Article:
Another B.M.C. Model

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We do not know what sort of a reception the new  Riley, introduced by the British Motor Corporation last month, will be accorded by old-time Riley enthusiasts who, when the 2.6 Riley replaced the Pathfinder, were quick to point out that Riley reputation was built on individuality. It used to be true of this make — “As Old as the Industry, as Modern as the Hour” — that “there’s the traditional Riley radiator, symbol of a great name in motoring proudly maintained” and that “enthusiasm for the niceties of engine design is often the first step towards Riley ownership.”

The new 1½-litre Riley has a body-pressing based on that of the Wolseley 1500, suspension like that of the Morris Minor, and a B-series B.M.C. power unit as employed in Morris, Metropolitan, Wolseley, M.G. and Austin cars. The Riley continues to turn its back on that individuality for which it used to be famous. That notwithstanding, it should be a very interesting little vehicle from the performance point of view.

The four-cylinder 73 by 89 mm. (1,489 c.c.) engine is used in twin-carburetter, high-compression form, the Corporation claiming 68 b.h.p. at 5,400 r.p.m. — the carburetters are S.U. and the compression-ratio 8.3 to 1. The gearbox has a high third gear, like that of the Wolseley 1500, the ratios being 13.56, 8.25, 5.12 and 3.73 to 1. Girling brakes are used, 9 in. by 2¼ in. at the front, 8 in. by 1½ in. at the back. The interior appointments are reminiscent of the Wolseley 1500, with leather duo-tone upholstery and walnut veneer facia and door cappings. The radiator grille serves to remind us to refer to the car as Riley.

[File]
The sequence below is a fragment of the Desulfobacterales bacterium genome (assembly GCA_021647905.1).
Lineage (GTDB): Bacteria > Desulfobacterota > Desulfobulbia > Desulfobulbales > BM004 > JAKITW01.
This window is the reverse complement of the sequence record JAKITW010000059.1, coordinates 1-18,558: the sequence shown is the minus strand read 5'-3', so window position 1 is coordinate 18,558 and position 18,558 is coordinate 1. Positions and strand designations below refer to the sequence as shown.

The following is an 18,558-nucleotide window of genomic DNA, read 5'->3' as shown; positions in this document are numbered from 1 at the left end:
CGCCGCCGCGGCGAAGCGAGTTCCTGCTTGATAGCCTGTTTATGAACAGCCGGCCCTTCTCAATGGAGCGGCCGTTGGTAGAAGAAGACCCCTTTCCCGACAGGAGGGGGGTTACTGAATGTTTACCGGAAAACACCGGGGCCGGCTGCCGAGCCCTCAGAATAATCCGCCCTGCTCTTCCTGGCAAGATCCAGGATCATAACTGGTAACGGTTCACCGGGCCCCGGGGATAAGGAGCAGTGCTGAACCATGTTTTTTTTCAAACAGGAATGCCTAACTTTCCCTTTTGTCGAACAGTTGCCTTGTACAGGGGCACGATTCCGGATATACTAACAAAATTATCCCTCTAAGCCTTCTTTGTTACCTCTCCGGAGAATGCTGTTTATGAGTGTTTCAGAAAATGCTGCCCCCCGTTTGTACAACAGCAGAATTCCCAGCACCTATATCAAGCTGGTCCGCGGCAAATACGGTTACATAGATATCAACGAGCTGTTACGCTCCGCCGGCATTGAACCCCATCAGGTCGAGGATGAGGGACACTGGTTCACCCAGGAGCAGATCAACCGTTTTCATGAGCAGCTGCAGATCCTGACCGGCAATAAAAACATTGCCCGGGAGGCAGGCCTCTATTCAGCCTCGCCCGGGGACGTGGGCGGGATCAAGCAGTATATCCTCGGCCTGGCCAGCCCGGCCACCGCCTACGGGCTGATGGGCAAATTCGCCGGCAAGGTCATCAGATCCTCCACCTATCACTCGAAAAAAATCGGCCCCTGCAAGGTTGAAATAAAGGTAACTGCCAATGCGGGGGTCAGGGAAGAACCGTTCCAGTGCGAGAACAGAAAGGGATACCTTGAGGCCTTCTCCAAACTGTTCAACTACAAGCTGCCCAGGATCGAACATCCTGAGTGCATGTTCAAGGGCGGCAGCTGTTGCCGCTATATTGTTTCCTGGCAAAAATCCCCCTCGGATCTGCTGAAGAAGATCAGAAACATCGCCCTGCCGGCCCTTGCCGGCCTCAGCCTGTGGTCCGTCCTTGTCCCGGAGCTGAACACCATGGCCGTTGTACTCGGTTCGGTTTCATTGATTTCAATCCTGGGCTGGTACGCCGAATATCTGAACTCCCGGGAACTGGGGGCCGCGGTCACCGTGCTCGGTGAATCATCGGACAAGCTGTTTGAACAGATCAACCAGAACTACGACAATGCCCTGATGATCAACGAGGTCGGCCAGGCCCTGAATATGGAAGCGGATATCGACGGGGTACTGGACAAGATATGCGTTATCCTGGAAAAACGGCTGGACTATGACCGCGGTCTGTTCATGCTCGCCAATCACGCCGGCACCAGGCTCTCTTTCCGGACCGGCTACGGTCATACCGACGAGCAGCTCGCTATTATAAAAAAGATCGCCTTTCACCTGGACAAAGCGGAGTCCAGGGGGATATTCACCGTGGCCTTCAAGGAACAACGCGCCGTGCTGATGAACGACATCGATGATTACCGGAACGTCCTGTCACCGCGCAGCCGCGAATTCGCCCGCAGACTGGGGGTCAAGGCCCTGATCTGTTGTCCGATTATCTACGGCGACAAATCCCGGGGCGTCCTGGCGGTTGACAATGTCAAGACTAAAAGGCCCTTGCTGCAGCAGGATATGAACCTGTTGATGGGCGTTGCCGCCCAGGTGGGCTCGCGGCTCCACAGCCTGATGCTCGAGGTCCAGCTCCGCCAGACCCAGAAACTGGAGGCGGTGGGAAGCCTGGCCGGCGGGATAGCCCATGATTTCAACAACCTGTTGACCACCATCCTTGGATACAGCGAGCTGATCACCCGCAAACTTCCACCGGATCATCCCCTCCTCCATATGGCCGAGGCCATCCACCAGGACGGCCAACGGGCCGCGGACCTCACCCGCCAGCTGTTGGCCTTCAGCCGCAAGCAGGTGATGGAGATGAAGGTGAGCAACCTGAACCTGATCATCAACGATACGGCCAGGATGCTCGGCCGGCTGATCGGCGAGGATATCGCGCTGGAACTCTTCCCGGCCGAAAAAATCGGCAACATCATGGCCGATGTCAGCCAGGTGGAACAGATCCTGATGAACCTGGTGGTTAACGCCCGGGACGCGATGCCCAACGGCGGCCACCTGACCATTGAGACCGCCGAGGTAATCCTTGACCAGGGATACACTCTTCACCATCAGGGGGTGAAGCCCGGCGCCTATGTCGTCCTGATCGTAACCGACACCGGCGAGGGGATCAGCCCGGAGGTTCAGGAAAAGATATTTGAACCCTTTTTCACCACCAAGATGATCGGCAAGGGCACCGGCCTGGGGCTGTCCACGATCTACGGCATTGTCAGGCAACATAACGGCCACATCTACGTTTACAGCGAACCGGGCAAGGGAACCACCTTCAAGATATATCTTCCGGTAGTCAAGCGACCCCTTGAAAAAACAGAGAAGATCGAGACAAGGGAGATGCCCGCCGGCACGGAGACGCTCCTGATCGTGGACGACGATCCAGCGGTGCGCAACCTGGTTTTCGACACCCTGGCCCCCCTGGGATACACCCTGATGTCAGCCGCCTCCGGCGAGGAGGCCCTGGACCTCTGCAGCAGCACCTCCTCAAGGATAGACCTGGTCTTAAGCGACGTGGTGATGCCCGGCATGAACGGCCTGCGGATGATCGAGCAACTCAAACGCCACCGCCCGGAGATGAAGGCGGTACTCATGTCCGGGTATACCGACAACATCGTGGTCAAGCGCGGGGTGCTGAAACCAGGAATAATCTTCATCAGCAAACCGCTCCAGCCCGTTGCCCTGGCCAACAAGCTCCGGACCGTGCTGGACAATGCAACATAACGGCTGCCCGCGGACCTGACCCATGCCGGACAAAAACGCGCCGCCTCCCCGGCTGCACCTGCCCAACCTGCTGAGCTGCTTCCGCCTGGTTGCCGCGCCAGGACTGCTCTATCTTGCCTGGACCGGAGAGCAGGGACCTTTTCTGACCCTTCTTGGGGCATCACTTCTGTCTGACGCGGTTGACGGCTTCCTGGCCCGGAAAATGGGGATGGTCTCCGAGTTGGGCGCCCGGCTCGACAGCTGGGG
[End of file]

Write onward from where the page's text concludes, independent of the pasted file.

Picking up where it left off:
Suspension is independent at the front only, by torsion-bars and wishbones, and steering is rack-and-pinion, a combination that gave the Issigonis Morris Minor its reputation for outstanding handling qualities. Disc wheels are shod with 5.00 by 14 Dunlop tubeless tyres and equipment includes rev.-counter, oil gauge, water thermometer and fuel gauge, as well as a speedometer with trip and total mileometers, pile carpets, bucket front seats, heater and ventilator, and screen-washers, etc., with radio and whitewall tyres as extras. Single or two-tone finish is optional. The chassis dimensions are identical to those of the Wolseley 1500 but the Riley One-Point-Five body is an inch longer, an inch narrower and ¼ in. lower. The weight is given as just over 18¼ cwt. The petrol tank holds seven gallons.

A maximum speed of 90 m.p.h. is claimed, with “a possible 80 m.p.h.” in third gear. This sounds generous performance for a well-equipped car costing only £863 17s. after purchase tax has been met. We look forward with keen anticipation to testing the new Riley One-Point-Five. — W.B.